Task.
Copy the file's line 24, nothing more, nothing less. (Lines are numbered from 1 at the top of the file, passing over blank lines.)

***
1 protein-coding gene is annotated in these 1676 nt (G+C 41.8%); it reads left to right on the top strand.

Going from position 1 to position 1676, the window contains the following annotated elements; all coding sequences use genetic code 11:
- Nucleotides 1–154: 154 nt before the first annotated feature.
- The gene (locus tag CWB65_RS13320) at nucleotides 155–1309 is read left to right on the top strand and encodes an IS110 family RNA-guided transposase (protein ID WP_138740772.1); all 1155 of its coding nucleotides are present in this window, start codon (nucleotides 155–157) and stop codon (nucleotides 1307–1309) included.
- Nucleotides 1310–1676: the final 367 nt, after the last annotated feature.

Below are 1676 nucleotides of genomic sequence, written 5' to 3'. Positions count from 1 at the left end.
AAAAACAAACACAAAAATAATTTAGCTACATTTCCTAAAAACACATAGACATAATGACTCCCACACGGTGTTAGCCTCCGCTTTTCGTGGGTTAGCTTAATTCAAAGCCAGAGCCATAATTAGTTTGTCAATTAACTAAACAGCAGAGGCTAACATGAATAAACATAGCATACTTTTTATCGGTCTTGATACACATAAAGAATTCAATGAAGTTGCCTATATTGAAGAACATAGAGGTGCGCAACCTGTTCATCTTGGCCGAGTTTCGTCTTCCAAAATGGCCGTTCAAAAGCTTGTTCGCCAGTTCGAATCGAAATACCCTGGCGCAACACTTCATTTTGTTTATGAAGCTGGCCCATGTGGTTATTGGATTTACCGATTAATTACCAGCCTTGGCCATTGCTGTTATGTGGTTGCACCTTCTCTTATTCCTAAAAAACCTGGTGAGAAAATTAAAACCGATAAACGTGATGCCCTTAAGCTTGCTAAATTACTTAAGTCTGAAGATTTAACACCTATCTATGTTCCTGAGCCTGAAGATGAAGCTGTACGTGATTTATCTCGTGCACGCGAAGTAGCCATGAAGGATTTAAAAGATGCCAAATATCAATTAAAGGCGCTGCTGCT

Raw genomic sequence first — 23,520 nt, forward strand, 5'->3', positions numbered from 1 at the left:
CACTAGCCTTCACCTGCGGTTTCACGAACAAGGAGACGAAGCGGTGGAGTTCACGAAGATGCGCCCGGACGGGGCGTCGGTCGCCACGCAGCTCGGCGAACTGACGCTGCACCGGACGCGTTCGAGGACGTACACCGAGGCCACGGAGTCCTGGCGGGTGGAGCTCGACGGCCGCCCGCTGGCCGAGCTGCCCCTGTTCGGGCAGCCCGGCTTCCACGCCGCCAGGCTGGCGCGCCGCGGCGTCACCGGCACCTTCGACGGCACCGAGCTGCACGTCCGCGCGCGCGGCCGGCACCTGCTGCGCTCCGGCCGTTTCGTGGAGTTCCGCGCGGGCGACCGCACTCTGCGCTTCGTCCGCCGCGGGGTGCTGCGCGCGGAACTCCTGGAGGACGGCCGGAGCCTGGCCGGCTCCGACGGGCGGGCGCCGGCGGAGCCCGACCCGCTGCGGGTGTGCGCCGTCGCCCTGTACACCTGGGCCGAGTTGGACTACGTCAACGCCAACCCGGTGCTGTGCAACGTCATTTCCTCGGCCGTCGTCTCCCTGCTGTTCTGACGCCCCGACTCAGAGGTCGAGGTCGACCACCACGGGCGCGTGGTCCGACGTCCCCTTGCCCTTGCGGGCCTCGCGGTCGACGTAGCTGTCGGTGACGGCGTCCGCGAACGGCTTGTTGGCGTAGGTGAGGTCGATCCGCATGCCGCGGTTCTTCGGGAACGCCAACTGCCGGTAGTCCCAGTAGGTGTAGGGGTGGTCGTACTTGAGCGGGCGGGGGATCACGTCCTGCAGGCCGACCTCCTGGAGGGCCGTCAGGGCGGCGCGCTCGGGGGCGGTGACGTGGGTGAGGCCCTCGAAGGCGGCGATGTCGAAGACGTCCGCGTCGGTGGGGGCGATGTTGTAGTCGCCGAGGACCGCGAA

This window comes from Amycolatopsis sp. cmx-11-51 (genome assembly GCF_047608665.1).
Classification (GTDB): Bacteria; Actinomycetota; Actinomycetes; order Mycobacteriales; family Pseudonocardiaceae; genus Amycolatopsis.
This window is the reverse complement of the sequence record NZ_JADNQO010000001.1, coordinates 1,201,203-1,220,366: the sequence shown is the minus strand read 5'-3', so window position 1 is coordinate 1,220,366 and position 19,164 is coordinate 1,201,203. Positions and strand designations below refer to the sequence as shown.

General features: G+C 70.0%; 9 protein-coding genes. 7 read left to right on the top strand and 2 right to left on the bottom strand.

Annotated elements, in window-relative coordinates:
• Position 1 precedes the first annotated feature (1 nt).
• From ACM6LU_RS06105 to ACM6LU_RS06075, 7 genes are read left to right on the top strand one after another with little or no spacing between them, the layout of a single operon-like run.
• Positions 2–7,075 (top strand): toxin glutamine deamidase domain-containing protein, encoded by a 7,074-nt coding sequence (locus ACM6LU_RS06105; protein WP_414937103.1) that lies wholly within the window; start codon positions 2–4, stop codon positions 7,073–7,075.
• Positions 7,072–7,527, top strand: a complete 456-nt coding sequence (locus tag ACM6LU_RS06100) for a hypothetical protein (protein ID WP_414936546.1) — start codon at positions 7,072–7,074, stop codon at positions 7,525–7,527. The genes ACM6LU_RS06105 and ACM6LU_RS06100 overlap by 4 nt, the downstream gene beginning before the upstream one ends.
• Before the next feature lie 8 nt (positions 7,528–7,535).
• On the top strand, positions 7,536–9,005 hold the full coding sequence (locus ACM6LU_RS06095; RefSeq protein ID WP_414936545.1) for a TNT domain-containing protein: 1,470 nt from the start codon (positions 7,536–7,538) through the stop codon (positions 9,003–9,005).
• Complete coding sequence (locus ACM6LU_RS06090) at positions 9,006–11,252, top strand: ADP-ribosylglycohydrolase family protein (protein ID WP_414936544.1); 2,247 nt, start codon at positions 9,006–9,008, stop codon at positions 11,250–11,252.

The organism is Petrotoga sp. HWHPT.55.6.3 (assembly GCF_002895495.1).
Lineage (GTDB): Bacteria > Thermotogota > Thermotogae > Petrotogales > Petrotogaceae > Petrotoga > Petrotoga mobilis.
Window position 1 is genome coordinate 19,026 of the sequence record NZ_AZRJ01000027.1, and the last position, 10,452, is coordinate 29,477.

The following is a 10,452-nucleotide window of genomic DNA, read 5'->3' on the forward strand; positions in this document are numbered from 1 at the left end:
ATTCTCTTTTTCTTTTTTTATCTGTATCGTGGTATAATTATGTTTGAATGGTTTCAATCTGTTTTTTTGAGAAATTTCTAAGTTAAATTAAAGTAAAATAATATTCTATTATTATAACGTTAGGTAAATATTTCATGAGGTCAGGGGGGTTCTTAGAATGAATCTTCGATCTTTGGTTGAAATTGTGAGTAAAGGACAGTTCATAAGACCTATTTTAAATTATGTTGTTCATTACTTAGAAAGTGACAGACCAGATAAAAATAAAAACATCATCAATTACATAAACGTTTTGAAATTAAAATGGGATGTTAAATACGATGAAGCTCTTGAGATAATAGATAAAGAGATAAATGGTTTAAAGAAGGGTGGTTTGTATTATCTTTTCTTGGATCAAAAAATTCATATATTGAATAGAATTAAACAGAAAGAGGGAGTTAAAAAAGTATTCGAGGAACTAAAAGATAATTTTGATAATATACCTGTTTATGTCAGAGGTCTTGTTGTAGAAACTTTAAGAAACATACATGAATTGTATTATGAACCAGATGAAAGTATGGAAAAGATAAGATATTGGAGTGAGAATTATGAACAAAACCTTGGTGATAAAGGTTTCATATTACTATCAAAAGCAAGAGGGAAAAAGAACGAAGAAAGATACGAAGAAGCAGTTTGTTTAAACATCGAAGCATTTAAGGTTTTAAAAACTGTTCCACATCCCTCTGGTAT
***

Window position 1 is genome coordinate 19,026 of the sequence record NZ_AZRJ01000027.1, and the last position, 10,452, is coordinate 29,477.